But distance matters, and it can be created within even close personal relations by sheer exhaustion. As talks dragged on, interest subsided and the Portuguese turned their attention to issues closer to home: the government’s economic policy or indeed its inept handling of the worst natural disaster in the country’s recent history, the wildfires that have already claimed over one hundred lives. But there were those who could not turn their attention away. This is true especially of economic agents with an active interest in the UK. With a home market of just 10 million people, many of whom facing falling living standards, Portugal has no choice but to look for markets abroad. Britain is the fourth most important destination for Portuguese exports, representing about 7 percent of sales. The number might not seem that impressive but it is sufficient to put Portugal at the top of the list of EU countries with trade surpluses with the UK. Understandably the prospect of having their trade hit by customs barriers or new tariffs worries businesses.

It is however the Portuguese who live, study and work in the UK who are most at risk of being caught out by Brexit. Uncertainty about their ability to remain in the UK is seconded by fears of not being able to work there under fair conditions. A post-Brexit hostile atmosphere, including episodic acts of violence and shaming, does not help assuage anxieties. For the relatives of these immigrants back in Portugal, the prospect of having them return brings about a mixture of joy and preoccupation. During the crisis many amongst the country’s youth packed and left the country. Those leaving for the UK were amongst its most qualified. Four out of ten of the Portuguese in the British job market now have a degree. Less qualified workers too saw themselves forced to seek job opportunities abroad. They are now working, for instance, in farms and the hospitality business, and might not even qualify for visas under Brexit conditions. Their vulnerability to exploitation may be aggravated well before that. Brain drain and population shrinkage, because of lower birth rates, are problems affecting a country that loses its youth. For both reasons, many back home believe it would be good to have them back. But they would find it hard to find a job, let alone a job matching their skills, or indeed an employer acknowledging them.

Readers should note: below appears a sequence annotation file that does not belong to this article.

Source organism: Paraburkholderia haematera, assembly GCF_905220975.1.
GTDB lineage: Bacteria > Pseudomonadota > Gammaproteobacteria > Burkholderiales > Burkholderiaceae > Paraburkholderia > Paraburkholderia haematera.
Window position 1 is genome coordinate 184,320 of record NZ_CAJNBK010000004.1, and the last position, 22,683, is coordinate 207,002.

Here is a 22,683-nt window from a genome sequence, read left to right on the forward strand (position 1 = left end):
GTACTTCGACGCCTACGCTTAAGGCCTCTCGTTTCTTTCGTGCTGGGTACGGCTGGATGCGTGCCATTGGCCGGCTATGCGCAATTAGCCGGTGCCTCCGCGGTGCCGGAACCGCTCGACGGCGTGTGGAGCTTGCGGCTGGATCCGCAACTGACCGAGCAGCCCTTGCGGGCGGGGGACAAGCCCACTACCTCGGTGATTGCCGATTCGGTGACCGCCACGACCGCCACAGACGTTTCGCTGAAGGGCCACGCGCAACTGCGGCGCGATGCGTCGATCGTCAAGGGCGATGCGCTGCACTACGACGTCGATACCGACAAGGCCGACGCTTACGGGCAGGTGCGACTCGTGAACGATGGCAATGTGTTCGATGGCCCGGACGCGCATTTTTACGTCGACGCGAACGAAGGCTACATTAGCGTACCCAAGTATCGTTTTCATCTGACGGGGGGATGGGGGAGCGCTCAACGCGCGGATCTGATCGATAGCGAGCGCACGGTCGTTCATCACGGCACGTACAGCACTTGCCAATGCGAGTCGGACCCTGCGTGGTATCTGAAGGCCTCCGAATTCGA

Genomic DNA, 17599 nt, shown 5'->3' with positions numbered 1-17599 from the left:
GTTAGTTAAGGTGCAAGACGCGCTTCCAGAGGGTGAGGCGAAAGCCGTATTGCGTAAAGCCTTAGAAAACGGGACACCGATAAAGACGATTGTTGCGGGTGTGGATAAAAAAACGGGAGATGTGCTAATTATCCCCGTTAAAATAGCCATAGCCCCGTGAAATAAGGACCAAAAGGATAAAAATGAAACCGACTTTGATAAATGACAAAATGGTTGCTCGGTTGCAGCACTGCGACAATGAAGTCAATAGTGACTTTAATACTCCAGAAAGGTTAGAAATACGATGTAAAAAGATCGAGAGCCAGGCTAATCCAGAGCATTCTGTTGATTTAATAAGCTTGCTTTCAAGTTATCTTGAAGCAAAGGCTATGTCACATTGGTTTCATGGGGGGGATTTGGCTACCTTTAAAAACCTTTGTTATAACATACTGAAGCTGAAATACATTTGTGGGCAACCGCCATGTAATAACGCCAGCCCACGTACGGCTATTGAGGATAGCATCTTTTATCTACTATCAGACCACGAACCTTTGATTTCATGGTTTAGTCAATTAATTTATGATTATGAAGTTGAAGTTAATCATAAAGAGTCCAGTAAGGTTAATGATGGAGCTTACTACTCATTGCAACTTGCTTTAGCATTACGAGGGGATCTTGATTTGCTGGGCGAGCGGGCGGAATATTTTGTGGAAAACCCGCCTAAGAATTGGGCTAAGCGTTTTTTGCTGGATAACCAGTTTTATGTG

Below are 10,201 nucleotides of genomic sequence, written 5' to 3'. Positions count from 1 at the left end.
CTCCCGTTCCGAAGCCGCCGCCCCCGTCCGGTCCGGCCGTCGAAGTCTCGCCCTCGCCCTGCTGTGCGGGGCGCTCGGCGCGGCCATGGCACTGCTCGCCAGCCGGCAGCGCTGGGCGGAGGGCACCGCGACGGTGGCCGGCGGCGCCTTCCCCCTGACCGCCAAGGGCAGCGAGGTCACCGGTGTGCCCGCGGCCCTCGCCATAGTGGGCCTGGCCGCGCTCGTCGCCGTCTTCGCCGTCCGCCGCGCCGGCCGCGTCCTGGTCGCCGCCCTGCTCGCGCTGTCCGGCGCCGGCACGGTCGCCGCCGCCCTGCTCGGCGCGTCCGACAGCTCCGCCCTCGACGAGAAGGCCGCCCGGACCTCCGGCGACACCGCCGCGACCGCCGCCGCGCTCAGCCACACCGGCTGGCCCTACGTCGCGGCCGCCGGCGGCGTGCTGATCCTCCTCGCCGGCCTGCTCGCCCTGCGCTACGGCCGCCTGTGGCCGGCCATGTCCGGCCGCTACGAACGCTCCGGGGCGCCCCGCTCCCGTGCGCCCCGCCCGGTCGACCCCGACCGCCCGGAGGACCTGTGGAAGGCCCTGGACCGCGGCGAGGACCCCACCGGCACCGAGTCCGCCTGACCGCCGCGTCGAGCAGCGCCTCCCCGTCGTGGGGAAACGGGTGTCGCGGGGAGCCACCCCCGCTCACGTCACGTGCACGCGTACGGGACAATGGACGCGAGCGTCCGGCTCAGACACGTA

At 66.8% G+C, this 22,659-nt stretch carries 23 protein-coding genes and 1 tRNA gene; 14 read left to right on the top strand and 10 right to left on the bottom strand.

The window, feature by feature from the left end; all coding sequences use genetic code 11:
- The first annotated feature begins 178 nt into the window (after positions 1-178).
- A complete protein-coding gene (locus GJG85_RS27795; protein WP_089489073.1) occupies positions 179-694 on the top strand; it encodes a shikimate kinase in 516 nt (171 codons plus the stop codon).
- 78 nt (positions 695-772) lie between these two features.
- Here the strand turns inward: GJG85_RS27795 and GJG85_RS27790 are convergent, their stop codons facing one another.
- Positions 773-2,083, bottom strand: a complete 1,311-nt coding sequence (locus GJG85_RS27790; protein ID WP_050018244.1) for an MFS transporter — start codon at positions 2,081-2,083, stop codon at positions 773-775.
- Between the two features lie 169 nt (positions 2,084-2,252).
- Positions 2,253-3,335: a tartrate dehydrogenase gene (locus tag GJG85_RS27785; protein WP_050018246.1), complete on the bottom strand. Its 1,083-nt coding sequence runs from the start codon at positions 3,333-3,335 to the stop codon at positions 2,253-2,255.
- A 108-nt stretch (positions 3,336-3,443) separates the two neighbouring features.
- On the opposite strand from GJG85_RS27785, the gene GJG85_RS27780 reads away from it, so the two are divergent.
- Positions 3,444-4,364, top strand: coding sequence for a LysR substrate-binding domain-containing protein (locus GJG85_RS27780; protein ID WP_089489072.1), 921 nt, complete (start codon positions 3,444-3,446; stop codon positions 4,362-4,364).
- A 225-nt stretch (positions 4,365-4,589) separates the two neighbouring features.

But even if youth emigration is such a key structural feature of the Portuguese society, there are many Portuguese with no direct experience or relationship with the youth’s destination country. For them the UK is but a small island with bad weather, about which they could list a handful of cultural references, from the Beatles to David Bowie, from the royal family to the Premier League, José Mourinho figuring prominently in it. They will have no strong feelings regarding Brexit: it will be a foggy political fact, whose technical complexities elude them.

For the government, however, things are different. Brexit will profoundly and irrevocably change the power dynamics in the European Union. Berlin and Paris will be tempted by the prospect of implementing an ever-closer union, even at the cost of dividing it in two concentric circles. For a small and peripheral country like Portugal, the prospect of being excluded from a future inner core is sufficiently worrying for it not to be mentioned in public. This might explain why the only significant official position of the Portuguese authorities regarding Brexit has been about bringing home – to the country’s second city, Porto – the spoils of the day: the European Medicines Agency, currently based in London. There might have been a special relationship between the British and Porto, via port wine. But for all the smiles bestowed on Johnson, with Portugal’s resolve to accommodate one of EU’s most crucial agencies, the age of innocence is over.


Filipe Carreira da Silva is Senior Research Fellow at the Institute of Social Sciences of the University of Lisbon (since 2005). He is also Fellow of Selwyn College (since 2014). In 2010, his book Mead and Modernity was awarded the American Sociological Association Distinguished Book Award (History of Sociology). His latest book is Sociology in Portugal. A Short History (Palgrave-Macmillan, 2016). Mónica Brito Vieira is Senior Lecturer in the Department of Politics, University of York. She held a Junior Research Fellowship at Murray Edwards College (2005-08), University of Cambridge, where she now holds a permanent Visiting Fellowship. Before moving to York, in 2012, she served as a Research Assistant Professor at the Institute of Social Sciences of the University of Lisbon (ICS-UL).

Image Credit: Foreign and Commonwealth Office